CO2 emissions drive heatwaves on despite warming ‘hiatus’

A measurement taken on a shaded back deck in Oswego, Oregon on July 29, 2009 at 6pm. 41.3°C or 106.34°F - just one example of increasingly common hot summers in the Northern Hemisphere. Image copyright  Sean Dreilinger used via Flickr Creative Commons licence.

A measurement taken on a shaded back deck in Oswego, Oregon on July 29, 2009 at 6pm. 41.3°C or 106.34°F – just one example of increasingly common hot summers in the Northern Hemisphere. Image copyright Sean Dreilinger used via Flickr Creative Commons licence.

Human influence on climate is set to make otherwise unusually hot summers in the Northern Hemisphere more frequent, even if the current warming slowdown continues. That finding, from a new study by Youichi Kamae from the National Institute for Environmental Studies in Tsukuba, Japan, and his colleagues, could now heat up climate talks. “The recent hot summers over land regions and the climate hiatus have opposite effects on ongoing global negotiations for climate policies,” Youichi underlined. “The findings of this study can have significant implications for policy makers.”

Over the past 15 years, growing ‘anthropogenic’ or human-emitted CO2 hasn’t turned into significant average temperature rises on the Earth’s surface. The top levels of the oceans haven’t warmed significantly either, even though heat is still building up deeper down. However in that time sometimes deadly hot summers have become more common in Earth’s northern half. It’s not clear how that’s happening without average temperatures increasing faster. One possible part of the explanation could be a fast response to greenhouse gas emissions that Youichi and other scientists had previously found. “The fast response over can largely be interpreted as direct land surface warming due to CO2,” Youichi told me.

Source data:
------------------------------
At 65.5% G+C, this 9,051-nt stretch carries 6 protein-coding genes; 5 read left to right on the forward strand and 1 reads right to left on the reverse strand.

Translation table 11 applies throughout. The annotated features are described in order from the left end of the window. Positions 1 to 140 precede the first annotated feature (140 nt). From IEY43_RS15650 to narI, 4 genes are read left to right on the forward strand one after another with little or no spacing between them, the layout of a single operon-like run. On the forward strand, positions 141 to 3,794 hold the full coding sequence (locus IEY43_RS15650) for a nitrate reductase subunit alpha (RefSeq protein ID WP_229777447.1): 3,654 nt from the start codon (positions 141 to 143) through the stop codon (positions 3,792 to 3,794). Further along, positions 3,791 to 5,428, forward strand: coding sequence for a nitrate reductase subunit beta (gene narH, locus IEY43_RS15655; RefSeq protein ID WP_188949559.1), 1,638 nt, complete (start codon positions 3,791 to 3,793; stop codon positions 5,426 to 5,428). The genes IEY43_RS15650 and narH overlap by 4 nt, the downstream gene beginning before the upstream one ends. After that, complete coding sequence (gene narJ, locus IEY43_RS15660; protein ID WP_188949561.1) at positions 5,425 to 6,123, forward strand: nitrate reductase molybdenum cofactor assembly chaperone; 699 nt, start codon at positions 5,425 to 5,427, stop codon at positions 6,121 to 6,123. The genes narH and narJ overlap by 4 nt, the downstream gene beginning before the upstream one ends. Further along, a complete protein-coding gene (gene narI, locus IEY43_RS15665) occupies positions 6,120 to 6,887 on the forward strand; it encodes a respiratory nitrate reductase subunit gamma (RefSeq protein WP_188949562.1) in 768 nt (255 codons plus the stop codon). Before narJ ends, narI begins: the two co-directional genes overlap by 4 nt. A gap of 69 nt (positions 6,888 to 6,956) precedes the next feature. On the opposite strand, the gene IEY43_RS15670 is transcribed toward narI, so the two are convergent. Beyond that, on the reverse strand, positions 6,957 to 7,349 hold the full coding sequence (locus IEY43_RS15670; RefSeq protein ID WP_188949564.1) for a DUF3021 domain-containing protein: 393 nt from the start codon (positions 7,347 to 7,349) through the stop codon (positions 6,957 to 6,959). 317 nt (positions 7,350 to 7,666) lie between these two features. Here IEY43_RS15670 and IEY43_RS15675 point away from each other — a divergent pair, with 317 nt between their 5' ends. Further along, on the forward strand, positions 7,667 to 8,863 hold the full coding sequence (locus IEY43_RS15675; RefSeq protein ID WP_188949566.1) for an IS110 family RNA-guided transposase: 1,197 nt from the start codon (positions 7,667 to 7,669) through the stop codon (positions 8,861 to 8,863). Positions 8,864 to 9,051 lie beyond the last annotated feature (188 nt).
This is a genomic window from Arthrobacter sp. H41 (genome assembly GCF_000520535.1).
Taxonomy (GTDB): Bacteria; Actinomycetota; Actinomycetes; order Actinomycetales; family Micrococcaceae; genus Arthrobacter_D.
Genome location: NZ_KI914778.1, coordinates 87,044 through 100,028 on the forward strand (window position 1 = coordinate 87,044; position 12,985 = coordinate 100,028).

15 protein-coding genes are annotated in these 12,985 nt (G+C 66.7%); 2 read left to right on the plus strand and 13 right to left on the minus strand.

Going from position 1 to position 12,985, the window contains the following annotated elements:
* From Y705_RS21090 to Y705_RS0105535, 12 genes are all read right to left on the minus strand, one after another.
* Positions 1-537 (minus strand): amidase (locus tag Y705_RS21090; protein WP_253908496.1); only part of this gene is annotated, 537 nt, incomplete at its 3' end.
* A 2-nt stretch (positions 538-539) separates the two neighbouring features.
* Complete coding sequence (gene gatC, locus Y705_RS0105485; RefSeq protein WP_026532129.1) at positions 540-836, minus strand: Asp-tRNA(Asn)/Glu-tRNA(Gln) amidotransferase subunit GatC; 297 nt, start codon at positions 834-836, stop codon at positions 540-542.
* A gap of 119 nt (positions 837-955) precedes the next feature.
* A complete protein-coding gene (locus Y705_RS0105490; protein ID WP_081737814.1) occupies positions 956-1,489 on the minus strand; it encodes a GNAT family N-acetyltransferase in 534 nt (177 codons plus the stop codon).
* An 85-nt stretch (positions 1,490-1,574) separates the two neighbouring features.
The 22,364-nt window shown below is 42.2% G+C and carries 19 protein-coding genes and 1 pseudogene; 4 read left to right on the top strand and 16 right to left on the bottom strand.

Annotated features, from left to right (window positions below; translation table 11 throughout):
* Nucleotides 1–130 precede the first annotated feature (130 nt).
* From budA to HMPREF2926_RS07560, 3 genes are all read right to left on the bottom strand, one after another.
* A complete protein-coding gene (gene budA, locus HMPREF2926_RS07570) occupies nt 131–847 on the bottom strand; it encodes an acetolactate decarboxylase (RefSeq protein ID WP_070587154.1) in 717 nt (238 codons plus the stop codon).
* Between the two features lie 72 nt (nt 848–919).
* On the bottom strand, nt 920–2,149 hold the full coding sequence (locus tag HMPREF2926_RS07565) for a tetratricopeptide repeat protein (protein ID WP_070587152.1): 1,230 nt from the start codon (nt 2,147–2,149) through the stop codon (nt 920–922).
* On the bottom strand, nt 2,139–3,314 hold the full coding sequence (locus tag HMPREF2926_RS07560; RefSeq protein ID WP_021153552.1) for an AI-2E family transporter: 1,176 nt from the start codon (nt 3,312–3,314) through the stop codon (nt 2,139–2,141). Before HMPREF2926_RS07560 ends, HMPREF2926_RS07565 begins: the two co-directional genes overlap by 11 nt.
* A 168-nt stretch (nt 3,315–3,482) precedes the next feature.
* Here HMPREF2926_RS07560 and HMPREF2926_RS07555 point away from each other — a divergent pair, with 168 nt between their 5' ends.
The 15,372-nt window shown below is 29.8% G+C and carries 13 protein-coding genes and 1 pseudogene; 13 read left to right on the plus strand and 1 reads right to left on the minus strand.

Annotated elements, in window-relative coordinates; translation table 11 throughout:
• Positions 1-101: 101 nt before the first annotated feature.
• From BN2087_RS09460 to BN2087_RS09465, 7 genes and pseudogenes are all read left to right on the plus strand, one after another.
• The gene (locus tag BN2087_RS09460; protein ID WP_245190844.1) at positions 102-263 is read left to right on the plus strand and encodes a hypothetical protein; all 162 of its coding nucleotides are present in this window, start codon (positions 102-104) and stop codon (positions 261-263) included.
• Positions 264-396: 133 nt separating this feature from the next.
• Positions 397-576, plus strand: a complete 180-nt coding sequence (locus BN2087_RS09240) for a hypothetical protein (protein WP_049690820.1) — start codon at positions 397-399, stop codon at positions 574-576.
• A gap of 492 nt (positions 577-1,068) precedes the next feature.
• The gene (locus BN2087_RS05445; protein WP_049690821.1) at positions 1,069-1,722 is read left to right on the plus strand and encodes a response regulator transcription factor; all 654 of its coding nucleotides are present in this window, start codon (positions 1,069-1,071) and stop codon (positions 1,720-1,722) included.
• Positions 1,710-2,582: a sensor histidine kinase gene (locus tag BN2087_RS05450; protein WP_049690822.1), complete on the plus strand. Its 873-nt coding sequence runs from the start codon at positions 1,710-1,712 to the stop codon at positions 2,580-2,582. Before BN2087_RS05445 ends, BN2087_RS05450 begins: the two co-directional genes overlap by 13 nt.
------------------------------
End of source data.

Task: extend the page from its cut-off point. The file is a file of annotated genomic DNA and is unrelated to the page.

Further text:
The Japanese team’s search for a better explanation had a big question at the centre: How much of this climate change is natural, and how much is man-made? Not able to easily experiment on the planet to investigate, they did what climate scientists usually do for such ‘attribution studies’, and turned to computer models. Simulating the world with and without human greenhouse gas emissions and comparing the results, scientists are increasingly trying to pinpoint whether climate change directly caused particular extreme weather events. They’re trying to build up lots of evidence about a single event to be sure that their result isn’t random, and that takes lots of computer time and power. Read the rest of this entry »

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